Hotel & Resort
Collette Vacations Reports Strong Demand for Cuba Travel
Demand for travel to Cuba continues to far outpace supply as operators continue to try to find ways to meet demand. Dan Sullivan, president and CEO of Collette Vacations, will travel to Cuba on Jan. 18 and attempt to arrange more spaces for the company’s new tours to Cuba, which was recently put on the market and sold out within weeks. Collette introduced its first tour of Cuba on Dec. 5, and the tour sold out in four days.
Collette received a license from the Department of Treasury Office of Foreign Assets Control (OFAC) that permits the company to run tours built around educational exchange activities in Cuba. Under the authority of the license, clients can legally travel to Cuba with Collette to participate and engage in a schedule of authorized educational exchange activities in Cuba, designed to carry out the Department of Treasury’s mandate to offer programs that involve meaningful interaction between Americans and Cubans. Collette launched a program for that purpose called Rediscover Cuba -- A Cultural Exploration designed to focus on the people of Cuba.
“Cuba represents the educational travel opportunity of a lifetime,” said Sullivan. “I believe it’s a place many American travelers are eager to learn about and the demand we’ve seen proves that.”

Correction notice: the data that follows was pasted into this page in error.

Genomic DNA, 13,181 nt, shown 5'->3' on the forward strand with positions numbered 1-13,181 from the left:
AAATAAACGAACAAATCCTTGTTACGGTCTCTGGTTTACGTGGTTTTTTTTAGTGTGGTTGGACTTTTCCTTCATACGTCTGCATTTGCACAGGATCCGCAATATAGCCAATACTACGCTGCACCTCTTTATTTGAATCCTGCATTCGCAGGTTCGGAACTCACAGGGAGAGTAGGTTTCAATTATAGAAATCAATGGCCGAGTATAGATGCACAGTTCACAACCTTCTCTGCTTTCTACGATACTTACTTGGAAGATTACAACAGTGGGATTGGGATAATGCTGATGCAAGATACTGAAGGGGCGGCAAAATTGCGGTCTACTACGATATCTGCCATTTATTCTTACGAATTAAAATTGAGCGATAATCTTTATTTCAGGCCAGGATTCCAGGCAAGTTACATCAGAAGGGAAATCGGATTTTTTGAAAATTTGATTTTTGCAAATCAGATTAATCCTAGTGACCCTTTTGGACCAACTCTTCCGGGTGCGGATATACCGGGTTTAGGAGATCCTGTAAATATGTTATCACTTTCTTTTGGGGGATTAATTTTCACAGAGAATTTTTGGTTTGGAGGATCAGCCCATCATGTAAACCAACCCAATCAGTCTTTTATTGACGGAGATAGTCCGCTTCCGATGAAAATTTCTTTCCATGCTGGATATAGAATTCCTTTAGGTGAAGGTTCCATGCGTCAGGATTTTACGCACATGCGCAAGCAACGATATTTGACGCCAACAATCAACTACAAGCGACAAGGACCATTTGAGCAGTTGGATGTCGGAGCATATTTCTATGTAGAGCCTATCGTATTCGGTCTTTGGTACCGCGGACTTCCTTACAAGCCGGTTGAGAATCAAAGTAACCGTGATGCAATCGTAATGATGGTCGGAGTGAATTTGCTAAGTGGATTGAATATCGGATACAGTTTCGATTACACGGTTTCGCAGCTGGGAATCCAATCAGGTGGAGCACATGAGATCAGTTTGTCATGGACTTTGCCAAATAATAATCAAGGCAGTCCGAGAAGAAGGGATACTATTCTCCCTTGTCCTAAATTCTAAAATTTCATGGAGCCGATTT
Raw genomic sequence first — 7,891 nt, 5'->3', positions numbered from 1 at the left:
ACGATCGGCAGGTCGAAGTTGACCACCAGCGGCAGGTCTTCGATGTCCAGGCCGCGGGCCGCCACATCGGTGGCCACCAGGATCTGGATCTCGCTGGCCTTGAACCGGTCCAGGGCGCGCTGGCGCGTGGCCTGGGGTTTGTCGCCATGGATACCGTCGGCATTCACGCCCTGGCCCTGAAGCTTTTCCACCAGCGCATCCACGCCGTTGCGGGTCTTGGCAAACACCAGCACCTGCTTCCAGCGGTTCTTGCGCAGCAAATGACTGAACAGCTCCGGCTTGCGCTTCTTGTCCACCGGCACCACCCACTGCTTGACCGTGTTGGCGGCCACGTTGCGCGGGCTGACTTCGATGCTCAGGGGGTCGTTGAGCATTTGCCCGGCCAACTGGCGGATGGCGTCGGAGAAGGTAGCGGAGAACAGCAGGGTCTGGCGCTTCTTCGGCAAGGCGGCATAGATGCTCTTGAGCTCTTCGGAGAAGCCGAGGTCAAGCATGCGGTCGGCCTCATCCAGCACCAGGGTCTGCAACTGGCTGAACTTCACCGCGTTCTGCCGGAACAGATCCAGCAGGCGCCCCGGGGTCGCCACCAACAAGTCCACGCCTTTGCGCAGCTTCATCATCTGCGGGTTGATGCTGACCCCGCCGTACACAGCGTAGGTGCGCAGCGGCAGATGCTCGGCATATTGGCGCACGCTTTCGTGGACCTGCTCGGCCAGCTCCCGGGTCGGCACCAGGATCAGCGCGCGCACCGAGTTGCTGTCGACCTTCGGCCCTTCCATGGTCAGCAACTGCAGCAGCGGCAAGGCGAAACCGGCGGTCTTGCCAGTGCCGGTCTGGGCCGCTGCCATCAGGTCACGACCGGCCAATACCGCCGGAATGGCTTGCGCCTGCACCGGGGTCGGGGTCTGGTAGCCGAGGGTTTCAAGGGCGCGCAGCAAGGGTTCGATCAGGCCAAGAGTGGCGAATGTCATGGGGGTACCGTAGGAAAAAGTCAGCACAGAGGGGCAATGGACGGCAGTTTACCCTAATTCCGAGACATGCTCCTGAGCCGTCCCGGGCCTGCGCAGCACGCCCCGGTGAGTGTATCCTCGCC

Collette’s “People to People” license also allows for stays in the cities of Trinidad and Havana. According to Collette’s product manager for Cuba, Annette Morejon, the itinerary is designed to feature the country’s culture, history and art. “From meeting a Cuban family in their very own paladar (a privately operated restaurant) to visiting an orphanage and meeting the nuns who have dedicated themselves to helping the children, this tour focuses on changing perspectives,” said Morejon.
The program will include a chance to learn about the Botanical Gardens of Cienfuegos and their ties to Harvard University, a visit to the Cuban Fine Arts Museum, a meeting with students of a primary school in Havana, a harbor cruise with local fishermen, a stop at the home of Ernest Hemingway to explore his love of Cuba and its people, and a hands-on pottery class at a ceramic studio during which the owners discuss passing down the traditions from generation to generation. “It’s all about bringing two cultures together,” said Sullivan.
Also continuing to expand its offerings is Ya’lla Tours, which has been offering sanctioned travel to Cuba for nearly a decade. Ya’lla recently unveiled a tour to Cuba to coincide with the planned visit to Cuba in March of Pope Benedict XVI. Ya’lla’s A Catholic Journey to Cuba: Following Pope Benedict XVI Pilgrimage to Cuba will take place March 23 to 28. The trip will consist of visits in and around Havana, including time at the Convento de Belen, a world-renowned community center and social services facility which serves Havana’s poorest neighborhoods with special focus on the elderly and disabled children. On March 27, the group will attend an open-air Mass with the pope in Havana’s Revolution Square.
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